Progress on such city-wide schemes has been very slow, with only two now in contention - Cambridge and Greater Manchester. Although both have put in bids for major government funding, it is far from certain that either will be implemented. Local councils abandoned plans for such a scheme for the West Midlands in March, largely because of a lack of support from the conurbation’s businesses and residents.
Since 1997 the case for a national congestion charging scheme, covering all vehicles and much of the road network, had gained ground in government. It would charge drivers a variable rate, based on how congested the roads around them were at the time. Implementing it would require a huge investment in technology capable of continuously monitoring every vehicle’s movements.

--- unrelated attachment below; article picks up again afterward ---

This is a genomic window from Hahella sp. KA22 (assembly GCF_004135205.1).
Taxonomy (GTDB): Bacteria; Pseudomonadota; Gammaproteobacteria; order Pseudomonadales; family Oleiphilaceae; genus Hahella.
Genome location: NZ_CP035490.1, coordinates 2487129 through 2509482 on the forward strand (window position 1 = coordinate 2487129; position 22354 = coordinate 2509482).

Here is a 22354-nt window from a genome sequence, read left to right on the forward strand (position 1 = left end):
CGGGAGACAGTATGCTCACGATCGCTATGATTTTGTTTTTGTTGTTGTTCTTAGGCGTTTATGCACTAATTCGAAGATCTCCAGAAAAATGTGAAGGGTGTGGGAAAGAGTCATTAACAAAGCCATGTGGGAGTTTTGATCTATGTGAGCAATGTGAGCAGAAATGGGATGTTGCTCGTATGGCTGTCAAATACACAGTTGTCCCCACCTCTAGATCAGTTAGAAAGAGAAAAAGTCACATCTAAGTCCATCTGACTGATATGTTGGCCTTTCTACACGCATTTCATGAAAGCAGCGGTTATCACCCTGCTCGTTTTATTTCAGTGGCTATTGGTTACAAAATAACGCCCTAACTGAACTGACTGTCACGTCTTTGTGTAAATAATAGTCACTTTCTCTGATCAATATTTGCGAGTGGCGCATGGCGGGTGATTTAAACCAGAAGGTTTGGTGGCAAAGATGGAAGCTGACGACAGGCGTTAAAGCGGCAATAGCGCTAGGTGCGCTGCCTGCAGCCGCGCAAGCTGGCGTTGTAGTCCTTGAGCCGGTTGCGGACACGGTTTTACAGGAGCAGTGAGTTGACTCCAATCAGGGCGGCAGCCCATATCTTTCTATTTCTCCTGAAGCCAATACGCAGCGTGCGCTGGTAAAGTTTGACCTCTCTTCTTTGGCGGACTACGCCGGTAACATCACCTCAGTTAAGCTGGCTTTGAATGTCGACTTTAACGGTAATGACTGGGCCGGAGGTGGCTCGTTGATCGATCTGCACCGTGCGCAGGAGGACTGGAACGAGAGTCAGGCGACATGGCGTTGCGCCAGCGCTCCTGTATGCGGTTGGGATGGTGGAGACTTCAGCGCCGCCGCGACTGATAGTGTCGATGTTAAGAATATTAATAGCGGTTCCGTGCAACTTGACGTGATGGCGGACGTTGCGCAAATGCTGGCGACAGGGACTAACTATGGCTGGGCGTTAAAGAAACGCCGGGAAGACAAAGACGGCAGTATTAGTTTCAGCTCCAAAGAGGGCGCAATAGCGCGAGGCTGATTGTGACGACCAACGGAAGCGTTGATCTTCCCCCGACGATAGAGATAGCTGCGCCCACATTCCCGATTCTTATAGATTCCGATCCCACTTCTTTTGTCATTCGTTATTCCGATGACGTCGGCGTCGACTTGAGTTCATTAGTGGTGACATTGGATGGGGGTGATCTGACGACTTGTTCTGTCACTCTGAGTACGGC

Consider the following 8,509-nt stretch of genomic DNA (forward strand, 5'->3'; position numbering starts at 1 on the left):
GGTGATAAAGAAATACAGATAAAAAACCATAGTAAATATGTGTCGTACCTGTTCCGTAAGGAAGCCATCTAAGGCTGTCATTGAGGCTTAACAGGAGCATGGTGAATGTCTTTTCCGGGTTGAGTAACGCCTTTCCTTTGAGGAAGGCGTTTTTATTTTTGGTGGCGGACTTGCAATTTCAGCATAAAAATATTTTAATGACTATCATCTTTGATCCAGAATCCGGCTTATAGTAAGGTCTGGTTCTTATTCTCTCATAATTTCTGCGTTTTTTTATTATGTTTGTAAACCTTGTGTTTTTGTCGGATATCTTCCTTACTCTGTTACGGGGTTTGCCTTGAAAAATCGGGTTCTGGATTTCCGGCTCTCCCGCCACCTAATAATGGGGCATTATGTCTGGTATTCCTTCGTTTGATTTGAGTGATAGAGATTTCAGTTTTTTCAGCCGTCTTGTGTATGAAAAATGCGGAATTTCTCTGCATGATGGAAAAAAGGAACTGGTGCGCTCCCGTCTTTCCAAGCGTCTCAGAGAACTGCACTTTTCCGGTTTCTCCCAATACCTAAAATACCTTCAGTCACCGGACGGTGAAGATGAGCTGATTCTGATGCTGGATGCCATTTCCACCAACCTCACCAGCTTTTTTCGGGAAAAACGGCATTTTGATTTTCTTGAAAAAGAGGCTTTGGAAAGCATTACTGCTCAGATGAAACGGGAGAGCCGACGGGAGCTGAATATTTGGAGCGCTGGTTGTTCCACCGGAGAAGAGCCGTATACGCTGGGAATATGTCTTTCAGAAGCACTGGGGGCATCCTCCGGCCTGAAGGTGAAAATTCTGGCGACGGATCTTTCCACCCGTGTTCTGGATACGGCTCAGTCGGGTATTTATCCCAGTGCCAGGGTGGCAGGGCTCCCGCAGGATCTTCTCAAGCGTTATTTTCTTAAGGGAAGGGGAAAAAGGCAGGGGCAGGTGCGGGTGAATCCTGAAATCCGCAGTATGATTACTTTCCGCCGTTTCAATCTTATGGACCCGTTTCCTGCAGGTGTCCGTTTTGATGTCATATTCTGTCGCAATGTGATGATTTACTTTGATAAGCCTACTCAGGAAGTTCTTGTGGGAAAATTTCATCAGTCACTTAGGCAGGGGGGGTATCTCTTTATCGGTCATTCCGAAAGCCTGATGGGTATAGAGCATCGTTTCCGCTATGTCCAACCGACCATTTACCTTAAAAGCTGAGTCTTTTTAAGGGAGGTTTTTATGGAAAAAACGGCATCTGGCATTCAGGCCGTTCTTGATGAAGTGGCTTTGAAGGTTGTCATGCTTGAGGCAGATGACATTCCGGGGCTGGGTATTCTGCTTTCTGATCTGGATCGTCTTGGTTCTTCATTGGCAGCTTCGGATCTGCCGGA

In 2004 the then Transport Secretary Alistair Darling published a study into national congestion charging. It concluded that such a scheme could become technologically feasible within 15 years and could massively reduce congestion. Mr Darling said he wanted to lead a national debate on the issue, arguing that the revenues raised should be used to cut other taxes on road users.
But instead of consensus, studies and ministerial speeches provoked massive opposition among drivers and some national newspapers. A hostile e-petition on the 10 Downing Street website collected more than a million signatures.